winter sunrise, Iceland
A sun rising from behind the horizon in Southern Iceland.

On a Glacier Walk at Svínafellsjökull Glacier Tongue

We have already checked out the sights of the Golden Circle. The best of them was the Gullfoss waterfall, where some of the “The Wall” -scenes from the successful TV-series, Game Of Thrones, have been filmed. That place looked absolutely majestic. The Geysir, on the other hand, was a bit of a disappointment, it being pretty small and not functioning much anymore. Then again, its “little sister”, Strókkur, erupts every 10-15 minutes.

So if you want a picture of a geyser erupting with a statue of steam and water, just wait with your camera ready, and you’ll get it at Strókkur. I’ll later write more about Iceland and all these sights. This is only an “On the Road” -kind of a post. That’s why I’m just writing briefly about some highlights that we have been seeing and doing so far.

Last night we stayed in a country hotel in Lambafell. It was a log-style built house at the root of a mountain. Reminded me little of the hotel seen in Twin Peaks, actually. In the morning we continued our journey from Lambafell to the famous black sand beach of Vik to take some magnificent pictures.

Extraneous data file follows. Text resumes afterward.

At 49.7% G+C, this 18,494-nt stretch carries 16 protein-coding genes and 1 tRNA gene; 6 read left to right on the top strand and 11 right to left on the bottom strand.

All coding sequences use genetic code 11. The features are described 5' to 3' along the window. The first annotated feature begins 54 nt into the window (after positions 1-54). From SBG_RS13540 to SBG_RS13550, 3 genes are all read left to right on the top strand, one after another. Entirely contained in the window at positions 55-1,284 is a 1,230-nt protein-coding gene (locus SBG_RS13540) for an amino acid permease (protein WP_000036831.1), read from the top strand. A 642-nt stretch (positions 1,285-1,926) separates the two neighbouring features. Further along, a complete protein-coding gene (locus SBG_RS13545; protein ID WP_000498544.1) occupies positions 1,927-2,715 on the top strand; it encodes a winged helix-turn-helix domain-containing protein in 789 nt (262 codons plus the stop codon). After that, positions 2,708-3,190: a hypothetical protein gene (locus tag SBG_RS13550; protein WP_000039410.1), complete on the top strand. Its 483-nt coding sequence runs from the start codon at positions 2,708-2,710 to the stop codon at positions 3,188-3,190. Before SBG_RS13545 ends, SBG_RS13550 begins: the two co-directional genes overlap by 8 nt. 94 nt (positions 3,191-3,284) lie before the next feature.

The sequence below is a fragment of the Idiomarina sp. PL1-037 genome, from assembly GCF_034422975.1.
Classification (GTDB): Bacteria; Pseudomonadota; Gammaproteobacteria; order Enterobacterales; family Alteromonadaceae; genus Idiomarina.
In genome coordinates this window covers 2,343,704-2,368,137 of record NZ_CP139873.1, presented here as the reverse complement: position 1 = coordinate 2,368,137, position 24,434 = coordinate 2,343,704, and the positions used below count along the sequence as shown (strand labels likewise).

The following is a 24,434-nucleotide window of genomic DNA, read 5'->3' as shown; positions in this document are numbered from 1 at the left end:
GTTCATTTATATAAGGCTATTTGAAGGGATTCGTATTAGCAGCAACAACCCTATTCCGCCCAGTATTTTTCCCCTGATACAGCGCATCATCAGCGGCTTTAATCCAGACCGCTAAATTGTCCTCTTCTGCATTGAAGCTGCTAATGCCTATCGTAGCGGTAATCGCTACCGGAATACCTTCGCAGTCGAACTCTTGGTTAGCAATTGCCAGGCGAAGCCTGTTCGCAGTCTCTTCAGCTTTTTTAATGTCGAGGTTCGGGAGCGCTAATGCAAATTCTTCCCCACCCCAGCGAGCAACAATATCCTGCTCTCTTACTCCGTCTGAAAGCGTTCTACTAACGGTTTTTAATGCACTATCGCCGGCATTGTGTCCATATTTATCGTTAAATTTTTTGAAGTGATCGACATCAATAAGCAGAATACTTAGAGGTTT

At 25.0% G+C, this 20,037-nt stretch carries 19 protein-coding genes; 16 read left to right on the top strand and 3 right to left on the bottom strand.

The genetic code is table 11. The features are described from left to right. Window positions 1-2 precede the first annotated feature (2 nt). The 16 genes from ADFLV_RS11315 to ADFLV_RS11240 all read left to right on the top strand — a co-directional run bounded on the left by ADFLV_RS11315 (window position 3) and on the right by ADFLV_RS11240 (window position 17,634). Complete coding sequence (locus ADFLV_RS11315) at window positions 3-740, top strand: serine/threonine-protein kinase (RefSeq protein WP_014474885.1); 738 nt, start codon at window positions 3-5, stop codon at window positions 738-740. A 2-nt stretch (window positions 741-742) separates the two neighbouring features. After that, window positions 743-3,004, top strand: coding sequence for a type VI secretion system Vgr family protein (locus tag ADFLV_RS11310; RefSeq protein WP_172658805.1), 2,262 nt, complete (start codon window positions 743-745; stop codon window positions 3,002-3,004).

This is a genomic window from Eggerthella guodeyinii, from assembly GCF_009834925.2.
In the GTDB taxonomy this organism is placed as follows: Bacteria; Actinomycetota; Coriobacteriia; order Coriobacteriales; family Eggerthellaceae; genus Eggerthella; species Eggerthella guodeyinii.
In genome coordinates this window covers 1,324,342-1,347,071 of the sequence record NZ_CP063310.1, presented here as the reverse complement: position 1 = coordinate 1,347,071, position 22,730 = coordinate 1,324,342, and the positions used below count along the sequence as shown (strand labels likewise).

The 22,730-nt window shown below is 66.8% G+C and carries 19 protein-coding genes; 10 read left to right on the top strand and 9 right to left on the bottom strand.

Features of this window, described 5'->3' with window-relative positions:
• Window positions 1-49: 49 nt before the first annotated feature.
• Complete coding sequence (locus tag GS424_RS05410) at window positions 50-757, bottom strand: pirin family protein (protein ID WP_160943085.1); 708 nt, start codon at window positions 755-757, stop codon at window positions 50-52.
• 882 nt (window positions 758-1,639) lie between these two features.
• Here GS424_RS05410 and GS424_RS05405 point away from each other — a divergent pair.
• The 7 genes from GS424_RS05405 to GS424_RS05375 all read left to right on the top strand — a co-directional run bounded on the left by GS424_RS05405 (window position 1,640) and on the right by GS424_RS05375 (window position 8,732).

Lambafell was located conveniently via our route over to the Skaftafell National Park Visitors Centre, where we had booked a glacier walk at the Svínafellsjökull glacier. It’s an outlet glacier of the massive and most famous glacier in Iceland, the mighty Vatnajökull. We had booked our tour with Mountainguides tour company.

This glacier walk was the best experience we’ve had here in Iceland so far! We saw absolutely magnificent views, blue ice, and mountain ranges. And the farther you walked on the glacier, the more beautiful it got. We also had an excellent guide, Dana. She told us much information about the glacier and took really good care of us through the whole tour. Her devotion showed that she really loved her job, and she even gave us a longer tour than we had originally booked! Our group was just 6 people altogether (only two individuals who were not part of our own party), so this was a great deal.

Here’s me in Svínafellsjökull glacier with an ice axe in my hand and crampons on my feet.